Survival Key for Returning Heroes
By Dawn Ius
Tosca Lee admits that her life isn’t nearly as adventurous as those of her characters—though she has been tear gassed twice, a story for another day perhaps—but that hasn’t stopped her from writing authentic thrillers that move through the action at bullet speed.
In her latest novel, A SINGLE LIGHT—the sequel to her bestselling apocalyptic thriller, The Line Between—survival is key for Wynter Roth and Chase Miller, who at the end of the first book disappear into an underground silo to avoid capture. When they emerge six months later, the area is abandoned…and much more desolate than even they could have imagined.
Not only are they alone in their quest to find answers about what happened, Wynter and Chase are also in a race against time to find the IV antibiotics that will save the life of Wynter’s gravely ill friend, Julie.
“My sister, a teaching physician, helped me choose a prion disease (the prion disease you may be most familiar with is Mad Cow, but there are also human variants) because of how downright frightening prion diseases are,” Lee says. “At present, you can’t test for them—you confirm the disease by studying a sample of the deceased brain tissue. Standard sterilization techniques (i.e., on surgical instruments) don’t work on prions. There’s no cure, and it is always fatal.”
The disease generally takes decades to cause holes in the brain—which causes dementia—but Lee didn’t have the luxury of time in A SINGLE LIGHT. It is, after all, a thriller.
“In the case of this book, the prion agent which was released from the melting permafrost in The Line Between acts much faster, accelerating the symptoms and shortening the lifespan from decades to weeks,” she says. “I find this really frightening because it makes it difficult to know if someone is acting erratically out of stress or some other reason, and whom to trust, as those with the disease are a menace to themselves and to others.”
And then it becomes flu borne.
With the tension ramped up, Lee throws things into full throttle by adding in a ticking clock—Julie doesn’t have a lot of time to live—and a race against the elements.
Lee’s mantra for pacing in a story basically comes down to “skip the boring stuff”—and it’s evident with this pair of novels that she’s not just paying it lip service.
“While I’m all for an intriguing backstory (obviously, if you read The Line Between), character history, or interesting details about What Came Before, it comes down to being really clever with how you deliver those items and couching them in the action in order to keep the reader in the moment,” she says. “I also like to layer different kinds of tension—i.e. high stakes (save the world), personal, and romantic. Beyond that, I love those moments when I’m outlining or writing and all of a sudden an “oh my gosh, what if…?” moment comes along. I love a good plot twist and make it my mission to keep readers up past bedtime.”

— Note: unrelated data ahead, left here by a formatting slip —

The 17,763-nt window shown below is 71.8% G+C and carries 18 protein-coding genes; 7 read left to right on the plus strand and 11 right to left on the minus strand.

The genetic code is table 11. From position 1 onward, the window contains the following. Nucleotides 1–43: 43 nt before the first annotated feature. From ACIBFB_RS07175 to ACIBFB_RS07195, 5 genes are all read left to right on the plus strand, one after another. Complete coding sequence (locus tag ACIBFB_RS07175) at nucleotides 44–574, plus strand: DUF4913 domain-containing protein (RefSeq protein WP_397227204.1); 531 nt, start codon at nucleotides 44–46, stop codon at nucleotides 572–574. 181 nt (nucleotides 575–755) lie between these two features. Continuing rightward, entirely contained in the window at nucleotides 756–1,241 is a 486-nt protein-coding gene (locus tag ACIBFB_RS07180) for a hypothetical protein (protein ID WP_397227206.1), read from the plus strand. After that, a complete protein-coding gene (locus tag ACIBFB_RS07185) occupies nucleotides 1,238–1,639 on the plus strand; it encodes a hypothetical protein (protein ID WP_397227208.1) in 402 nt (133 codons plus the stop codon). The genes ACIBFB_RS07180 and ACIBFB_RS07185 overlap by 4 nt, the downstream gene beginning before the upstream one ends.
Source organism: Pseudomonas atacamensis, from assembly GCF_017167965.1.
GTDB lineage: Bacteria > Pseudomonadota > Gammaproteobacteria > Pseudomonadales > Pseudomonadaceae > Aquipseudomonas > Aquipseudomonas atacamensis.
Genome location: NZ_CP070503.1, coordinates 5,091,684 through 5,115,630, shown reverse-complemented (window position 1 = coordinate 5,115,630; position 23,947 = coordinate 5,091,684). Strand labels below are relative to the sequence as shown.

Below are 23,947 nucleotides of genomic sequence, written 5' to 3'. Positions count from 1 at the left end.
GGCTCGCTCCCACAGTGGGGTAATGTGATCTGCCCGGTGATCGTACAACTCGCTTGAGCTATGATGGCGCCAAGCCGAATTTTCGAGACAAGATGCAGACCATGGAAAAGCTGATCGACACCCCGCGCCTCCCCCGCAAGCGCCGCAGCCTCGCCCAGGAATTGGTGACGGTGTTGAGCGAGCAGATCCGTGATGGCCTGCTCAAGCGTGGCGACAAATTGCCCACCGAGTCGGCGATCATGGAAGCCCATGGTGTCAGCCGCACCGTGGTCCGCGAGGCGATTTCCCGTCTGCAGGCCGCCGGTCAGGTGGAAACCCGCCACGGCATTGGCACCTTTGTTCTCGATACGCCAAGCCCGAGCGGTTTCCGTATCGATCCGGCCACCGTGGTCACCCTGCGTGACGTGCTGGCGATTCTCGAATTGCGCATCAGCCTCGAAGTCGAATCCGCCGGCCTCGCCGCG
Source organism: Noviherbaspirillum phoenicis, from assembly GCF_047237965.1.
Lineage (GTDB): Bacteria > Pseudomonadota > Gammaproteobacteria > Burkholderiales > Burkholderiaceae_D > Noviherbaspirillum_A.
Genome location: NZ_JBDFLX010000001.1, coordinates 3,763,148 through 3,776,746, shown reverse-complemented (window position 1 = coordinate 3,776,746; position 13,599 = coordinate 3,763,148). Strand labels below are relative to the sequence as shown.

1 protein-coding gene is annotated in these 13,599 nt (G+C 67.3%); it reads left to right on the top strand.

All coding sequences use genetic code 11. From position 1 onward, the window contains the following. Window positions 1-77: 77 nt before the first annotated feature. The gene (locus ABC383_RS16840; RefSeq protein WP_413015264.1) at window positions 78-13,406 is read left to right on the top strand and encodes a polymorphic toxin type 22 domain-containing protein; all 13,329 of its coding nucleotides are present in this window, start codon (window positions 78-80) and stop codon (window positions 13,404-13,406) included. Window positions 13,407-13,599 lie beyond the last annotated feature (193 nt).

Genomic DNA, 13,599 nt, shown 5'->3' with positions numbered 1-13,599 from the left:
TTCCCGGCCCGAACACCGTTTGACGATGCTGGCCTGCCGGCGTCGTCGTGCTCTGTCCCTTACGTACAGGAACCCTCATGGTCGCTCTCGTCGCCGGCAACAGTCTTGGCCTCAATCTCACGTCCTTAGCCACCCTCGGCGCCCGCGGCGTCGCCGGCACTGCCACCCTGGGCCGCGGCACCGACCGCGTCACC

Mission accomplished. Twice if you dive into both books—which Lee admits isn’t necessary, but certainly will help to enrich the experience and provide some interesting perspective into why feisty Wynter was ousted from the cult she grew up in.
While both characters certainly evolve from the first book—some by force as survival skills kick into high gear—Lee has mastered the fine art of conflict storytelling, taking her protagonists through one challenge after the next.
Sticking them in a silo for a few months, being the first.
“I think the most challenging—and interesting—aspect of creating that environment was a) learning about the basic technology as far as the power, water, and food supply and b), understanding the psychological stress of living underground in a time of great uncertainty—what it would take to establish some kind of normalcy, and how to keep 60+ people functioning as a cohesive survival team in such a claustrophobic situation as tensions run high,” Lee says.
Somehow she makes it work—a happy consequence, perhaps, from binge watching dystopian shows such as The Strain, The Handmaid’s Tale, The Purge, Colony, and of course, The Walking Dead.
“Pretty much any show with a doomsday bunker, disease, secret underground society, cabal, mysterious ancient relic, or time travel and I’m hooked,” she says, making sure to note that there are other, less apocalyptic, shows on her watchlist. Honest.
It’s no surprise then that television plays an important role in her research—and if things pan out, writers could be tuning into one of Tosca Lee’s creations for similar inspiration.
“I’m happy to report that these books are currently in development for television by Radar Pictures (Jumanji) and Ed Burns’ Marlboro Road Gang Productions,” she says. “I have to admit, it would be cool to see one of these TV developments on the screen.”
We couldn’t agree more.